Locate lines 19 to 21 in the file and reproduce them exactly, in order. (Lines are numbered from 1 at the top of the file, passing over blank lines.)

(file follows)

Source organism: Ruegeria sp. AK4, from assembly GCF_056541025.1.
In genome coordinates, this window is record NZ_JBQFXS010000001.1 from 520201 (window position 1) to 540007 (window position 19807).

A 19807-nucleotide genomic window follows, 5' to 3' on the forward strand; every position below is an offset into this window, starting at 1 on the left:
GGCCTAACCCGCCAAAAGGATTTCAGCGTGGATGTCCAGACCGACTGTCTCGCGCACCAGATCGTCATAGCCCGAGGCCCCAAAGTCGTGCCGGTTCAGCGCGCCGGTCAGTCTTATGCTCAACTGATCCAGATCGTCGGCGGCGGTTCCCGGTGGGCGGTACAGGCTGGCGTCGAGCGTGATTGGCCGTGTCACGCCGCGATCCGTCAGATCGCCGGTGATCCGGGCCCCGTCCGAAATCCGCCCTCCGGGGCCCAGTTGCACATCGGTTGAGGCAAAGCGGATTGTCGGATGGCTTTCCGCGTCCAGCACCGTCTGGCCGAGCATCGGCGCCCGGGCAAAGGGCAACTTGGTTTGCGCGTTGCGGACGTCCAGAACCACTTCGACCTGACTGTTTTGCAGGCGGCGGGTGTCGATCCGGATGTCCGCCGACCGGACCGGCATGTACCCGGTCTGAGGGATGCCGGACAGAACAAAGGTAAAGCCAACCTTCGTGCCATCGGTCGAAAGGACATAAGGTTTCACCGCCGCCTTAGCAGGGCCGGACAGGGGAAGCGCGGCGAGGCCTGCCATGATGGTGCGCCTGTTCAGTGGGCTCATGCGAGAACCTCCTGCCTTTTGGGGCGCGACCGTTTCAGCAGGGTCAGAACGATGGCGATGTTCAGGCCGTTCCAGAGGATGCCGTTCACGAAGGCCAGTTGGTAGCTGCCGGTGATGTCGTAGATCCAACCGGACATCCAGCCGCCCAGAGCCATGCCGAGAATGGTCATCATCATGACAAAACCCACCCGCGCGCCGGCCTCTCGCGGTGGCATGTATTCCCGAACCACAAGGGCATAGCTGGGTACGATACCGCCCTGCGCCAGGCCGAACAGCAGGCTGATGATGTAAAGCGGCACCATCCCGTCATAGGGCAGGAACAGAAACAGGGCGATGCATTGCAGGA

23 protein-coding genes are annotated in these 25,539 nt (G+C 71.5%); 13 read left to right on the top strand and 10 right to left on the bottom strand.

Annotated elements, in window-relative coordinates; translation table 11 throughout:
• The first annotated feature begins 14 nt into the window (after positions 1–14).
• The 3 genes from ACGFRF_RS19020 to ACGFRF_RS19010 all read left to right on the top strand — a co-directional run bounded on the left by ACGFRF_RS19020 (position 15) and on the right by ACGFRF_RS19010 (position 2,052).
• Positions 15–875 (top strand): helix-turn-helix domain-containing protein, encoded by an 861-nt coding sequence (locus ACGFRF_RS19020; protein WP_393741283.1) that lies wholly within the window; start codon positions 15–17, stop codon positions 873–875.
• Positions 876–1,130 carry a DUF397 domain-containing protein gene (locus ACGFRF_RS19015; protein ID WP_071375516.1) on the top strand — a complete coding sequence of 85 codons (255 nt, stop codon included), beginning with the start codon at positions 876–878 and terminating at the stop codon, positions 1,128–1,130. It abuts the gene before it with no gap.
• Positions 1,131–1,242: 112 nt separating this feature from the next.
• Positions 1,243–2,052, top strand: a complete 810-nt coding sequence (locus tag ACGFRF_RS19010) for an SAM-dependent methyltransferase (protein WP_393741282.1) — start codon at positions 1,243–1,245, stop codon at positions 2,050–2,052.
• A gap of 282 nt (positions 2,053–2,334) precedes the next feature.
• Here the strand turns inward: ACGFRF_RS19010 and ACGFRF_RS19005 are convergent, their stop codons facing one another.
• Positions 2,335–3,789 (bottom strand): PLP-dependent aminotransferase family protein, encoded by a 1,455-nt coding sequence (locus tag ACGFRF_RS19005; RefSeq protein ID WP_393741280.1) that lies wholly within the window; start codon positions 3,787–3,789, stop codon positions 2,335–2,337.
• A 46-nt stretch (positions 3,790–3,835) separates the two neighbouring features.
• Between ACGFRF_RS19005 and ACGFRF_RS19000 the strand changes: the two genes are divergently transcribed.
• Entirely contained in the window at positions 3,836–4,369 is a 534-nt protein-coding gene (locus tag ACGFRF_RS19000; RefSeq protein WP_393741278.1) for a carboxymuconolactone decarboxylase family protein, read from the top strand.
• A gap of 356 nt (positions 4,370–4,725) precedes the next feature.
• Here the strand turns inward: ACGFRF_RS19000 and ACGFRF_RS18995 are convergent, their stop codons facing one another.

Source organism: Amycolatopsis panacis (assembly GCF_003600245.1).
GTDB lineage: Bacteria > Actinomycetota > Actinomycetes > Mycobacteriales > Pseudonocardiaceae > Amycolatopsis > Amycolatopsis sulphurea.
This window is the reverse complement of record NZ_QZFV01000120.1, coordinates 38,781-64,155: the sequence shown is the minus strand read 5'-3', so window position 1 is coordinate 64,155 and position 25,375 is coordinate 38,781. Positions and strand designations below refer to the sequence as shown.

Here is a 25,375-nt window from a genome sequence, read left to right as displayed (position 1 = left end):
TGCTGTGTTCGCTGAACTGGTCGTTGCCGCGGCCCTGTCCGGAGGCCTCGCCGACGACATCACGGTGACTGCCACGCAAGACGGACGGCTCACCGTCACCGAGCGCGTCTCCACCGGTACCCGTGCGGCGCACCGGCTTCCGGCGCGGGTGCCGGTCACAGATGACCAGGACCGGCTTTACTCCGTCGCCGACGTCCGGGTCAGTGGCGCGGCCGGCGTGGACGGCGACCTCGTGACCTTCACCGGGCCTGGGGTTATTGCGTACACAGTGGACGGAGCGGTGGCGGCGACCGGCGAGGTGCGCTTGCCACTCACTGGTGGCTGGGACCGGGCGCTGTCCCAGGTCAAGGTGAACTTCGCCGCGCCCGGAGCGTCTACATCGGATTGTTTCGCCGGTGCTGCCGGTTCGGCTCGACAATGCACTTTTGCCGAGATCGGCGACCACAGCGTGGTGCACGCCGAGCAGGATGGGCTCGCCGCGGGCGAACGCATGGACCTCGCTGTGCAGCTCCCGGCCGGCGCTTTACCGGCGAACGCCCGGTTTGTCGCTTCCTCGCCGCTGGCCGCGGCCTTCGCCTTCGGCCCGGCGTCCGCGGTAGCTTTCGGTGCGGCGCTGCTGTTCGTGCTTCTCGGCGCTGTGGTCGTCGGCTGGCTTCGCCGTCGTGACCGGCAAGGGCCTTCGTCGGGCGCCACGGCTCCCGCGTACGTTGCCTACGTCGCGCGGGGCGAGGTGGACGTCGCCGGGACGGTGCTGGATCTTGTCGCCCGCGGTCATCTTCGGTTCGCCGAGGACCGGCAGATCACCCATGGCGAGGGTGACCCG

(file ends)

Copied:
• A gap of 356 nt (positions 4,370–4,725) precedes the next feature.
• Here the strand turns inward: ACGFRF_RS19000 and ACGFRF_RS18995 are convergent, their stop codons facing one another.

Source organism: Amycolatopsis panacis (assembly GCF_003600245.1).